The Brash Diplomat


The story of the brash Israeli diplomat and his humble beginnings.

David’s Legacy

James Baker was U.S. Secretary of State during the presidency of George H.W. Bush (that’s Bush Senior). Mr. Baker was not exactly friendly to Israel, and that’s putting it mildly. He forced Israel to agree to concessions that seriously jeopardized its security.

In 1989, a newly-appointed Foreign Minister of Israel arrived in Washington for the first time, along with his entire entourage, to meet the American Secretary of State. 

The Shabbos before, at the Farbrengen, the Rebbe said publicly, that a top official from the Israeli Government is coming to meet with the United States government, and he should defend the security of the land of Israel, stand strong and not give in. 

Two Chabad Rabbis who knew the Foreign Minister decided to deliver the Rebbe’s message to him.    When he came down to the hotel lobby on his way to the meeting, they were waiting for him.   The Minister recognized them and greeted them and they were able to tell him that the Rebbe said to be strong!  

When they entered the meeting, Mr. Baker presented his counterpart with a list of written American demands regarding the halting of all kinds of activity in the West Bank and Gaza. 

The brash Israeli Foreign Minister replied as follows. “As you know, I represent an independent nation-state… and as a general rule, if you had wanted to send me such a letter, you should have faxed it—not summon me all the way here.” The Minister then stood up in a fury and told his group, “We’re leaving!”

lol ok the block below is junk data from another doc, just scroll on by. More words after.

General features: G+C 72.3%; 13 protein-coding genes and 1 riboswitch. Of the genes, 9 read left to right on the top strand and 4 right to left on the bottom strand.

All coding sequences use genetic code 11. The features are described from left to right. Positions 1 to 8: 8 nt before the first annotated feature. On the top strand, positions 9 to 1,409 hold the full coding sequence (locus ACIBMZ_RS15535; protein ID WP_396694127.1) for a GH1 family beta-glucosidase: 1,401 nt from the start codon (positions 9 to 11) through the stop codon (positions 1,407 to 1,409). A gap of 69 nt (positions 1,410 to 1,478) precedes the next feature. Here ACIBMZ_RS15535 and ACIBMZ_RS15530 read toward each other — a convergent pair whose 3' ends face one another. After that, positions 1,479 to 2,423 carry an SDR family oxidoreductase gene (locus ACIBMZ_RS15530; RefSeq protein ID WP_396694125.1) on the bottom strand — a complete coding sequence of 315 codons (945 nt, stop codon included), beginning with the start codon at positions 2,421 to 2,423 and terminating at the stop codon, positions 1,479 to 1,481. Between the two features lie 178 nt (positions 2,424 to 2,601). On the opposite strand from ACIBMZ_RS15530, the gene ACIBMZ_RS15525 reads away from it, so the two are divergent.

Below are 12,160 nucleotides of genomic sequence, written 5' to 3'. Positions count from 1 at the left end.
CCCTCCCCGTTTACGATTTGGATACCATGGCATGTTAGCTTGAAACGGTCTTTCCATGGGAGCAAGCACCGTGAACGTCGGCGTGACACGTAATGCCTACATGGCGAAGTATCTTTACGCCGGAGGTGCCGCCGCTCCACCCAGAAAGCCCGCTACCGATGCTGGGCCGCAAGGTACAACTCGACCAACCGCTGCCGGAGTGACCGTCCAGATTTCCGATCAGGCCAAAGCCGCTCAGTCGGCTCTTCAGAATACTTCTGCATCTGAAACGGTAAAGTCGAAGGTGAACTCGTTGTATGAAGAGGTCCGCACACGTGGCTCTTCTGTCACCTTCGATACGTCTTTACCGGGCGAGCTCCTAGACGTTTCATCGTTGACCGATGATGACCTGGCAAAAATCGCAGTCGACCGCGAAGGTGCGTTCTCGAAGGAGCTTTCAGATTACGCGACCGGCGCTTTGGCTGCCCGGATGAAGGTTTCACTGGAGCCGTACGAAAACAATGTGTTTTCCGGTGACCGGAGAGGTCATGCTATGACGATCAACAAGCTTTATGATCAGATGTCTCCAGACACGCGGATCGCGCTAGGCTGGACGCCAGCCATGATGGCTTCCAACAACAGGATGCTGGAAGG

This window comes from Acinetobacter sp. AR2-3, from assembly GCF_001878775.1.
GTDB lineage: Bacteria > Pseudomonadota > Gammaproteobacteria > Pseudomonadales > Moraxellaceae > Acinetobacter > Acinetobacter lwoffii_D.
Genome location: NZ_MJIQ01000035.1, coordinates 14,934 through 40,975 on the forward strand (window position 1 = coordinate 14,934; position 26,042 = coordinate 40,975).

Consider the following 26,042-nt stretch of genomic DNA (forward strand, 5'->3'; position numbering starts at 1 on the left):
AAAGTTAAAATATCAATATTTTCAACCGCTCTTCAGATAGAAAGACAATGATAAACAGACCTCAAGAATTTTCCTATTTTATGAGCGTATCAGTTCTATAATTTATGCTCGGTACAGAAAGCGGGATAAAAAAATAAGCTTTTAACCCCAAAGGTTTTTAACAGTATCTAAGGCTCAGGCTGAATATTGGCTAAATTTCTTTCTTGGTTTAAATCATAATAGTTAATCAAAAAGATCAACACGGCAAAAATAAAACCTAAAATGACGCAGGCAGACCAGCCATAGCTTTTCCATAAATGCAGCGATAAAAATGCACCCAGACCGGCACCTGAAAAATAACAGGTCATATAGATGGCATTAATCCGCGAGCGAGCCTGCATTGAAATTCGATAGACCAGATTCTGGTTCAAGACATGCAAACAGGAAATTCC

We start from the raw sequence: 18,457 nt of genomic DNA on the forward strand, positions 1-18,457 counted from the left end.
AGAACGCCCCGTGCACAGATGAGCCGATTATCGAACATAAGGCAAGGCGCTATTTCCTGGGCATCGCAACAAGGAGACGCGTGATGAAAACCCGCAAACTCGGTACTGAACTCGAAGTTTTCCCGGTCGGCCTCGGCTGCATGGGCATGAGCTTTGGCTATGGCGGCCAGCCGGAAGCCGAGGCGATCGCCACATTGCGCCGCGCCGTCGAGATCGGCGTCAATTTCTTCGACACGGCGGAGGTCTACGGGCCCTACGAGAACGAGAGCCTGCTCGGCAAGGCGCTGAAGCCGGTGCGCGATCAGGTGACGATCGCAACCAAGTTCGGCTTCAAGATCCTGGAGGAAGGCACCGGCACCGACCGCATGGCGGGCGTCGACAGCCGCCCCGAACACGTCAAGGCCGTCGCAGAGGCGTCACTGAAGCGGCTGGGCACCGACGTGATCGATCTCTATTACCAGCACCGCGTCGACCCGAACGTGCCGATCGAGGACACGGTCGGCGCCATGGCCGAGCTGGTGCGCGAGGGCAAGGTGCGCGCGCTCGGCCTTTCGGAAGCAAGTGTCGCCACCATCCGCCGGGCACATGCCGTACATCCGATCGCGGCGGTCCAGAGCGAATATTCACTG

Mr. Baker jumped up and followed him, apologized and offered to serve him a drink. From that point on, he knew who he was dealing with—and ultimately, they became friends.

That Minister was none other than legendary Israeli political leader and diplomat who recently passed away—Mr. David Levy.  Years later, Mr. Levy commented that the Rebbe’s message that was delivered to him, gave him the strength to stand up to Baker.

David’s Story

David Levy was born in Morocco in 1937. In 1957, at the age of 19, he made Aliyah to Israel along with his parents and entire family. They were settled in Beit She’an, then a refugee camp and now a flourishing Israeli city.

But back then, life in Beit She’an was very hard. They could not find steady work, and David worked at whatever job was available. He married and shortly had his first child, a girl—but then had no success finding any work at all. Once, feeling frustrated after a long period of unemployment, he broke the door of the local employment office. The cops arrested him and he sat in a holding cell for 12 days.